Fossils of Gaint Camel Ancestor Discovered In Northern Canada
redOrbit Staff & Wire Reports – Your Universe Online
Researchers have discovered the fossilized remains of a giant prehistoric species of camel in the far northern regions of Canada, suggesting that the modern versions of these hoofed creatures are descended from ancestors which lived within the Arctic Circle.
A team led by paleontologist Dr. Natalia Rybczynski of the Canadian Museum of Nature found 30 fossil fragments of a leg bone on Ellesmere Island, Nunavut, during the summers of 2006, 2008 and 2010. According to the museum, the bones are approximately 3.5 million years old, meaning that they date back to the mid-Pliocene Epoch.
Rybczynski and co-authors Dr. John Gosse at Dalhousie University, Halifax and Dr. Mike Buckley at the University of Manchester published their findings in the March 5 edition of the journal Nature Communications.
They took collagen from the bones of the fossils and compared it to that of other fossils and modern mammals. The protein analysis confirmed that the ancient bones were a direct ancestor of the camel, Buckley told BBC News on Tuesday.
Jennifer Viegas of Discovery News, reported that this is the farthest north that camel remains have ever been discovered.
Previously, similar fossils had been found approximately 745 miles south of the current find’s location, reported Nick Collins, Science Correspondent with The Telegraph.
This ancient camel was a close relative of a fossil genus known as Paracamelus, and the bones also suggest that this type of camel is approximately 30 percent larger than modern ones. More specifically, that means they measured approximately 11 feet tall. They also had only one hump, which was used to store fat in order to help them survive Arctic conditions, though the region was not as frigid then as it is now.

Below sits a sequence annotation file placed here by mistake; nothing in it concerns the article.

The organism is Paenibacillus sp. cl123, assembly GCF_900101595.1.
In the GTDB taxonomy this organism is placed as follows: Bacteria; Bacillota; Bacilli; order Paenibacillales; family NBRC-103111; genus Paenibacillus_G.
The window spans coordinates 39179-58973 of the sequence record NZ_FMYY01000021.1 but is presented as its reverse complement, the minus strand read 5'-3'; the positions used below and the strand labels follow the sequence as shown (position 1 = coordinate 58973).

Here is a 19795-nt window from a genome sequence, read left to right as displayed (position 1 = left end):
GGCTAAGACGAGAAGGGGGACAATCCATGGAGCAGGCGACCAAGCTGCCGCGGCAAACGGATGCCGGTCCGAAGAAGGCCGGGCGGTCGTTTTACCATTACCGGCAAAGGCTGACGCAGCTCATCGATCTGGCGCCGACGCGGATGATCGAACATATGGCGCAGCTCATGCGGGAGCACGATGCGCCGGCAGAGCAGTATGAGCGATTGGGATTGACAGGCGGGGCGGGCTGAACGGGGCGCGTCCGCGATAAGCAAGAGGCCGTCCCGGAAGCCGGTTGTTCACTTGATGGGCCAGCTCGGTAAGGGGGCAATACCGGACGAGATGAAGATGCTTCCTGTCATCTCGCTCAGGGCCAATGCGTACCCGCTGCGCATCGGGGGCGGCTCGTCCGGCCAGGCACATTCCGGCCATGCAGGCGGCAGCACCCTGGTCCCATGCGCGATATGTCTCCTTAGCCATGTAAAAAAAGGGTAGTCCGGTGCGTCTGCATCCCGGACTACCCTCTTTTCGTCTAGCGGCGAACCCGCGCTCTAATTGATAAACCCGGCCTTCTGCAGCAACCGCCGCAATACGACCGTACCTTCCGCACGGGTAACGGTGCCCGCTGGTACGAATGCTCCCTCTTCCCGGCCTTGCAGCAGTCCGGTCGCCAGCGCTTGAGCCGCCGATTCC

The researchers believe that the creature would have been similar in appearance to current camels, although it might have had a thicker coat in order to keep warm.
“This is an important discovery because it provides the first evidence of camels living in the High Arctic region. It extends the previous range of camels in North America northward by about [750 miles], and suggests that the lineage that gave rise to modern camels may been originally adapted to living in an Arctic forest environment,” Rybczynski said in a statement.
“We now have a new fossil record to better understand camel evolution, since our research shows that the Paracamelus lineage inhabitated northern North America for millions of years, and the simplest explanation for this pattern would be that Paracamelus originated there,” she added. “So perhaps some specializations seen in modern camels, such as their wide flat feet, large eyes and humps for fat may be adaptations derived from living in a polar environment.”